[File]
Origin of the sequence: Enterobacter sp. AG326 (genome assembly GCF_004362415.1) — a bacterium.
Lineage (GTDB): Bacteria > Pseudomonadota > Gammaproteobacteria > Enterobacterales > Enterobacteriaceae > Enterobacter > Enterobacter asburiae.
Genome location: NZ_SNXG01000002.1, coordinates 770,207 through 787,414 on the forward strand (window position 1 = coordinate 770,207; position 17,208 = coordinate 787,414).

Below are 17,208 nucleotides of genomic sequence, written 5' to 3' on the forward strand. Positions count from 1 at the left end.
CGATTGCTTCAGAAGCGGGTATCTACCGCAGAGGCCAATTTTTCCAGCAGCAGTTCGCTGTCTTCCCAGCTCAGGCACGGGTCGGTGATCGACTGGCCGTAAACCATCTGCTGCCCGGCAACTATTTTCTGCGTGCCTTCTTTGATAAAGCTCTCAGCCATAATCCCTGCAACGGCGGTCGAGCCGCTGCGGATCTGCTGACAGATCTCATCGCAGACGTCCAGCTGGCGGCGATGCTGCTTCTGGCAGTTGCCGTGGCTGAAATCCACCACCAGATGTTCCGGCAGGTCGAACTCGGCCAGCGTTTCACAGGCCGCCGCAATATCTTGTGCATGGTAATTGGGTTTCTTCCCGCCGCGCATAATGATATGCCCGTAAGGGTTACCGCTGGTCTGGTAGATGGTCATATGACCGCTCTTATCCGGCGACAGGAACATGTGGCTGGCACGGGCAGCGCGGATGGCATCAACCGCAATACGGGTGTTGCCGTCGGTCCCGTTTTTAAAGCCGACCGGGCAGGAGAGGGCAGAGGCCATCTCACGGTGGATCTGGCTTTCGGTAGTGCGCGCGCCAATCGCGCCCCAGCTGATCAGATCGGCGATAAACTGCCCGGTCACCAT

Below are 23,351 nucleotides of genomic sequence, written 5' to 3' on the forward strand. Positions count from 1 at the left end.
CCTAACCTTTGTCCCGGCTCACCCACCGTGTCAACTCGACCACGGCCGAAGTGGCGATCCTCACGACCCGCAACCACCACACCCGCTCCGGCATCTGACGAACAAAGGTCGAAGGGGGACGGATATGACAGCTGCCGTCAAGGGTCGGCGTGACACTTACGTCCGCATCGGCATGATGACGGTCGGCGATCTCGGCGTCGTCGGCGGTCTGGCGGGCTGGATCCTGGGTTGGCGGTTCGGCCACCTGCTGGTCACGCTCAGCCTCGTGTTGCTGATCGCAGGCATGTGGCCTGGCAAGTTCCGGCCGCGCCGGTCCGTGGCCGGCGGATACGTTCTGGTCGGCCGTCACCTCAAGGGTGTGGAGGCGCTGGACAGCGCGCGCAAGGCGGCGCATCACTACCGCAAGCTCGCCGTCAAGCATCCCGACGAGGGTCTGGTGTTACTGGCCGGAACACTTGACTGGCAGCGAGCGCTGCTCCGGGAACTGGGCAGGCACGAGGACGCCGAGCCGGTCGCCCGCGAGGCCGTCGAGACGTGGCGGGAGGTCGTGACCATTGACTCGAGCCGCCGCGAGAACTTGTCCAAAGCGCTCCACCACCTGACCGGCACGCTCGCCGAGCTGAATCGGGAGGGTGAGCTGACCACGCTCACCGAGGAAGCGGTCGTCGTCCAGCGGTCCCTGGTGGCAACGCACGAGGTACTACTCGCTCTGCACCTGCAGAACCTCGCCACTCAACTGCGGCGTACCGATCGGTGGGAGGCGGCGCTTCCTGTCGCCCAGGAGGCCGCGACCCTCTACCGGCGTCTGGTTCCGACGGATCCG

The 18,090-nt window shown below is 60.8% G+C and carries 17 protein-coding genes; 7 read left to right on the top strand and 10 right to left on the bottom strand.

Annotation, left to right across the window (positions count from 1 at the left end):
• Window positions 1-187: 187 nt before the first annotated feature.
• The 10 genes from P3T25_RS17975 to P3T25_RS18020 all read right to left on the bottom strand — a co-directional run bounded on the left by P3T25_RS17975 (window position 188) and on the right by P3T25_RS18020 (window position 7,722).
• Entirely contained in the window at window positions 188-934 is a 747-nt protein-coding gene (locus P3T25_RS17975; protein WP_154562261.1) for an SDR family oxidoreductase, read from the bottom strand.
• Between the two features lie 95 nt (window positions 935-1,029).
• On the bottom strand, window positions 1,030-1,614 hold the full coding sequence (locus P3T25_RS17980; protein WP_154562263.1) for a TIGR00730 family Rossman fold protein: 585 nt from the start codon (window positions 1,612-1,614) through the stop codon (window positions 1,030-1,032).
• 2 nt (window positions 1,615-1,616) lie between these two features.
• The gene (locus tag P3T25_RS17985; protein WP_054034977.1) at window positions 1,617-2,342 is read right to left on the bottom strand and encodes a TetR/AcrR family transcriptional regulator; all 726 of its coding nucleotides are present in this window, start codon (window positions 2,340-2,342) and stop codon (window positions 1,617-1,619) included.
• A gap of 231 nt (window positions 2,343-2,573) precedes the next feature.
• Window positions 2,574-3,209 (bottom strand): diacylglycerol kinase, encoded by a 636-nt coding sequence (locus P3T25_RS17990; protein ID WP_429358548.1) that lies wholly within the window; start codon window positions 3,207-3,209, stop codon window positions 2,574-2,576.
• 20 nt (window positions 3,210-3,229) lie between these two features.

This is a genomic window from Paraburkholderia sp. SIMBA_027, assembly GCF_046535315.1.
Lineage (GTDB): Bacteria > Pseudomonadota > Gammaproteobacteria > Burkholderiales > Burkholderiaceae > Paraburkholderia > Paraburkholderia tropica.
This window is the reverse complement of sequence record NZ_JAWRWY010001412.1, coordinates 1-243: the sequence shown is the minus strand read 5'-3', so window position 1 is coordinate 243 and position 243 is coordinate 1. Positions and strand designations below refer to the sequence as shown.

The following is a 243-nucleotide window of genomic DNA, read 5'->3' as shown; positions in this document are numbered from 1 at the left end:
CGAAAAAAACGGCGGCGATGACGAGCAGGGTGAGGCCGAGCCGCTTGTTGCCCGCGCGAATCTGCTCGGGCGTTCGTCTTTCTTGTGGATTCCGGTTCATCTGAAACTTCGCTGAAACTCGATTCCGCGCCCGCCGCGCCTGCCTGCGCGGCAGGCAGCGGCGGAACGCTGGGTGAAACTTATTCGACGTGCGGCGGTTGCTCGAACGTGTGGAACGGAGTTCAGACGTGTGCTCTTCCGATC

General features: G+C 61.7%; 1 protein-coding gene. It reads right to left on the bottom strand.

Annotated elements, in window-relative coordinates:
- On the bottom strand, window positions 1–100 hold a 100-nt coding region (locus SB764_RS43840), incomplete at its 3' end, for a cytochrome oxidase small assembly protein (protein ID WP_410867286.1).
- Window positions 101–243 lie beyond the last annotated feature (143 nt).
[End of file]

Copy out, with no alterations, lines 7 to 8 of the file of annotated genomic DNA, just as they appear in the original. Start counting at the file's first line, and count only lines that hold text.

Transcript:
CCTAACCTTTGTCCCGGCTCACCCACCGTGTCAACTCGACCACGGCCGAAGTGGCGATCCTCACGACCCGCAACCACCACACCCGCTCCGGCATCTGACGAACAAAGGTCGAAGGGGGACGGATATGACAGCTGCCGTCAAGGGTCGGCGTGACACTTACGTCCGCATCGGCATGATGACGGTCGGCGATCTCGGCGTCGTCGGCGGTCTGGCGGGCTGGATCCTGGGTTGGCGGTTCGGCCACCTGCTGGTCACGCTCAGCCTCGTGTTGCTGATCGCAGGCATGTGGCCTGGCAAGTTCCGGCCGCGCCGGTCCGTGGCCGGCGGATACGTTCTGGTCGGCCGTCACCTCAAGGGTGTGGAGGCGCTGGACAGCGCGCGCAAGGCGGCGCATCACTACCGCAAGCTCGCCGTCAAGCATCCCGACGAGGGTCTGGTGTTACTGGCCGGAACACTTGACTGGCAGCGAGCGCTGCTCCGGGAACTGGGCAGGCACGAGGACGCCGAGCCGGTCGCCCGCGAGGCCGTCGAGACGTGGCGGGAGGTCGTGACCATTGACTCGAGCCGCCGCGAGAACTTGTCCAAAGCGCTCCACCACCTGACCGGCACGCTCGCCGAGCTGAATCGGGAGGGTGAGCTGACCACGCTCACCGAGGAAGCGGTCGTCGTCCAGCGGTCCCTGGTGGCAACGCACGAGGTACTACTCGCTCTGCACCTGCAGAACCTCGCCACTCAACTGCGGCGTACCGATCGGTGGGAGGCGGCGCTTCCTGTCGCCCAGGAGGCCGCGACCCTCTACCGGCGTCTGGTTCCGACGGATCCG

The 18,090-nt window shown below is 60.8% G+C and carries 17 protein-coding genes; 7 read left to right on the top strand and 10 right to left on the bottom strand.